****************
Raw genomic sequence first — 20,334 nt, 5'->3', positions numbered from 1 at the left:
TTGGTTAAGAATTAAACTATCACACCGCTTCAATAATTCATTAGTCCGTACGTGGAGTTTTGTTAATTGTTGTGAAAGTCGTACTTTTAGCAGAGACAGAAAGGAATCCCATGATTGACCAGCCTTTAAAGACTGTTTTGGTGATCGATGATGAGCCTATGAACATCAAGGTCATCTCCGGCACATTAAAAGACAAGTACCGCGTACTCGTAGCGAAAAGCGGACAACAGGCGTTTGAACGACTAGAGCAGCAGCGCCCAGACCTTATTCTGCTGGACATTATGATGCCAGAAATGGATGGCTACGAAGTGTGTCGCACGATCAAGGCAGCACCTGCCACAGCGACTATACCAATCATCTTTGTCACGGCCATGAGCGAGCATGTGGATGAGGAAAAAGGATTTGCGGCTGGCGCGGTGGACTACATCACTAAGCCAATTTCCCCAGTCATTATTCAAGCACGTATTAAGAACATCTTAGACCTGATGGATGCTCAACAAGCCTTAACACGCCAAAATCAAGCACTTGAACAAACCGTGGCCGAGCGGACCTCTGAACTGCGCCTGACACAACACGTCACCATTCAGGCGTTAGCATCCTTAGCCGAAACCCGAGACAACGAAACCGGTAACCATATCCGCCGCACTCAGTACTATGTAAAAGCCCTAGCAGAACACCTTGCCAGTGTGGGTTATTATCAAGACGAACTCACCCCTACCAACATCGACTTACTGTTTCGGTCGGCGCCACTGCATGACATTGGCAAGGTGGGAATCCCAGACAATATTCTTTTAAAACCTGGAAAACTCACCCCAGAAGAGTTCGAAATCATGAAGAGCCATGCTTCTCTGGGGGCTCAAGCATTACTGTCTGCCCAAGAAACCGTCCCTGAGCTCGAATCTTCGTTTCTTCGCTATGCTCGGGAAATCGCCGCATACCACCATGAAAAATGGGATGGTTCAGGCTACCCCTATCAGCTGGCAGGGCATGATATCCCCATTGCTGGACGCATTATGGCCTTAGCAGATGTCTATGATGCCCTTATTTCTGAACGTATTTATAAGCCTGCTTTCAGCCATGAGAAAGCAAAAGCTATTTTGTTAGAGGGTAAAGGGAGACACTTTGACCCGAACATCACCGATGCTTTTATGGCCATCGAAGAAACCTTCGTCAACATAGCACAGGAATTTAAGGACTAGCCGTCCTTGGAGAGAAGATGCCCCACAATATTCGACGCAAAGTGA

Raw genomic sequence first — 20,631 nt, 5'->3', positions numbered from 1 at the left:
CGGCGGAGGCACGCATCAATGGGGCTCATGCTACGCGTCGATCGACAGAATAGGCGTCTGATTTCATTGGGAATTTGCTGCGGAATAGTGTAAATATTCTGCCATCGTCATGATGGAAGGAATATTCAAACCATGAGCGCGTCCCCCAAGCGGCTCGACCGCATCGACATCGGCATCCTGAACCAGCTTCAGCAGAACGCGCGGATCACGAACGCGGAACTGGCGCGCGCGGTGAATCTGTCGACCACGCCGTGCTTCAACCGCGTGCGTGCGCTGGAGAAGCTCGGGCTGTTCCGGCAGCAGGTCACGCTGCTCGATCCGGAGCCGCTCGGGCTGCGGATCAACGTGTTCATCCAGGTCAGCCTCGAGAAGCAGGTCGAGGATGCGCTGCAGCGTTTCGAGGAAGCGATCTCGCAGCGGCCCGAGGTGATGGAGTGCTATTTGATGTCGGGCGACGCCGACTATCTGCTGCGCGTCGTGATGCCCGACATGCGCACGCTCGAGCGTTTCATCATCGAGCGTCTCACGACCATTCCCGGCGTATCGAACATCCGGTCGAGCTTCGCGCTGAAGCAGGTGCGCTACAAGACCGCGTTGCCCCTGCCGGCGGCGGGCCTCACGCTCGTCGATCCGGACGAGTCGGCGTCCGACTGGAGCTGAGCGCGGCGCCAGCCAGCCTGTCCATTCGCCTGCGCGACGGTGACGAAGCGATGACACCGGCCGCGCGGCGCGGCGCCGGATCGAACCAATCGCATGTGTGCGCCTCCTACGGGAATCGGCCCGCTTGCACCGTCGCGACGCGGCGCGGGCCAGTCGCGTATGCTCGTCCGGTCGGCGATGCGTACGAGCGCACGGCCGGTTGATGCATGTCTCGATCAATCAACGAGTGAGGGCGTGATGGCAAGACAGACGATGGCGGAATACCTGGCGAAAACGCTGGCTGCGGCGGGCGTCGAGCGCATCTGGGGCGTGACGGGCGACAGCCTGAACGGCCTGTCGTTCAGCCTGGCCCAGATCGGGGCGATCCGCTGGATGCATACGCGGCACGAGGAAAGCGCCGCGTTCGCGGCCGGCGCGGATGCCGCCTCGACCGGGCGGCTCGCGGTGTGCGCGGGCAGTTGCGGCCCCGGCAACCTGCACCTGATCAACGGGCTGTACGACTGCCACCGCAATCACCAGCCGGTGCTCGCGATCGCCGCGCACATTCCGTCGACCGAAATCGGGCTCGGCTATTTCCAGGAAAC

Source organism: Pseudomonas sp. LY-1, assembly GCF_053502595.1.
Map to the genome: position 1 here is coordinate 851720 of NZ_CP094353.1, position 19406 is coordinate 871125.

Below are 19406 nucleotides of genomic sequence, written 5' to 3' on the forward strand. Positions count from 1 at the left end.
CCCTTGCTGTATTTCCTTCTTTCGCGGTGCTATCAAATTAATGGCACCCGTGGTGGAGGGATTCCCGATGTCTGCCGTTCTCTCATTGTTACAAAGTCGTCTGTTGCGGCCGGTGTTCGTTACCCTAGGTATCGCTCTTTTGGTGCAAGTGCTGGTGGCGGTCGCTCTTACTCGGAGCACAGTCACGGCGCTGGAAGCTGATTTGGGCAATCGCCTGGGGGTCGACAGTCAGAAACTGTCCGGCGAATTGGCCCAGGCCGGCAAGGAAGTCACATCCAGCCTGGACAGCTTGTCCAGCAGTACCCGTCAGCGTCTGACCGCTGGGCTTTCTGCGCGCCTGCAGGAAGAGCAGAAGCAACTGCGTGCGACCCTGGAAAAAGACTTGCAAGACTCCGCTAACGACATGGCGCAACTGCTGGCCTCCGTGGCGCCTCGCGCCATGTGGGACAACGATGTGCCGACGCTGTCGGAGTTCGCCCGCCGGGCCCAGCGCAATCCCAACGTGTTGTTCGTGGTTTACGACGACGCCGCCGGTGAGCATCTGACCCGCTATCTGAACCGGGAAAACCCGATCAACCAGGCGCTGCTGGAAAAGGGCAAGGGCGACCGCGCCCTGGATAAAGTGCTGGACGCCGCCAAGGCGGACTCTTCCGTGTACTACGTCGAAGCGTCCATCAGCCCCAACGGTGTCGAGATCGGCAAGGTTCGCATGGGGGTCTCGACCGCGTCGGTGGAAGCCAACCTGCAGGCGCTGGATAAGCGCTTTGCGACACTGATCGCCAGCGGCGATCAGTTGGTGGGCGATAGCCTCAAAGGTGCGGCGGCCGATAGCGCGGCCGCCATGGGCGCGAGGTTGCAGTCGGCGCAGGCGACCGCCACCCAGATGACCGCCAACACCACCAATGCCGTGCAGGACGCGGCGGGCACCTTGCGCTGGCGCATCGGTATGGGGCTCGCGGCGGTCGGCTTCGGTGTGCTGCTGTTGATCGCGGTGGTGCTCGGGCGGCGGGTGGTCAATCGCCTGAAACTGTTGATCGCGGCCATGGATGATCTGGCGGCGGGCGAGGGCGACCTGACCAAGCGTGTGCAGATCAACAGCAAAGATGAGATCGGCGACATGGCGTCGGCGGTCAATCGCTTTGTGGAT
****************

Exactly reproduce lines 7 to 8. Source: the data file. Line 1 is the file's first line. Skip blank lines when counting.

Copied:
Below are 19406 nucleotides of genomic sequence, written 5' to 3' on the forward strand. Positions count from 1 at the left end.
CCCTTGCTGTATTTCCTTCTTTCGCGGTGCTATCAAATTAATGGCACCCGTGGTGGAGGGATTCCCGATGTCTGCCGTTCTCTCATTGTTACAAAGTCGTCTGTTGCGGCCGGTGTTCGTTACCCTAGGTATCGCTCTTTTGGTGCAAGTGCTGGTGGCGGTCGCTCTTACTCGGAGCACAGTCACGGCGCTGGAAGCTGATTTGGGCAATCGCCTGGGGGTCGACAGTCAGAAACTGTCCGGCGAATTGGCCCAGGCCGGCAAGGAAGTCACATCCAGCCTGGACAGCTTGTCCAGCAGTACCCGTCAGCGTCTGACCGCTGGGCTTTCTGCGCGCCTGCAGGAAGAGCAGAAGCAACTGCGTGCGACCCTGGAAAAAGACTTGCAAGACTCCGCTAACGACATGGCGCAACTGCTGGCCTCCGTGGCGCCTCGCGCCATGTGGGACAACGATGTGCCGACGCTGTCGGAGTTCGCCCGCCGGGCCCAGCGCAATCCCAACGTGTTGTTCGTGGTTTACGACGACGCCGCCGGTGAGCATCTGACCCGCTATCTGAACCGGGAAAACCCGATCAACCAGGCGCTGCTGGAAAAGGGCAAGGGCGACCGCGCCCTGGATAAAGTGCTGGACGCCGCCAAGGCGGACTCTTCCGTGTACTACGTCGAAGCGTCCATCAGCCCCAACGGTGTCGAGATCGGCAAGGTTCGCATGGGGGTCTCGACCGCGTCGGTGGAAGCCAACCTGCAGGCGCTGGATAAGCGCTTTGCGACACTGATCGCCAGCGGCGATCAGTTGGTGGGCGATAGCCTCAAAGGTGCGGCGGCCGATAGCGCGGCCGCCATGGGCGCGAGGTTGCAGTCGGCGCAGGCGACCGCCACCCAGATGACCGCCAACACCACCAATGCCGTGCAGGACGCGGCGGGCACCTTGCGCTGGCGCATCGGTATGGGGCTCGCGGCGGTCGGCTTCGGTGTGCTGCTGTTGATCGCGGTGGTGCTCGGGCGGCGGGTGGTCAATCGCCTGAAACTGTTGATCGCGGCCATGGATGATCTGGCGGCGGGCGAGGGCGACCTGACCAAGCGTGTGCAGATCAACAGCAAAGATGAGATCGGCGACATGGCGTCGGCGGTCAATCGCTTTGTGGAT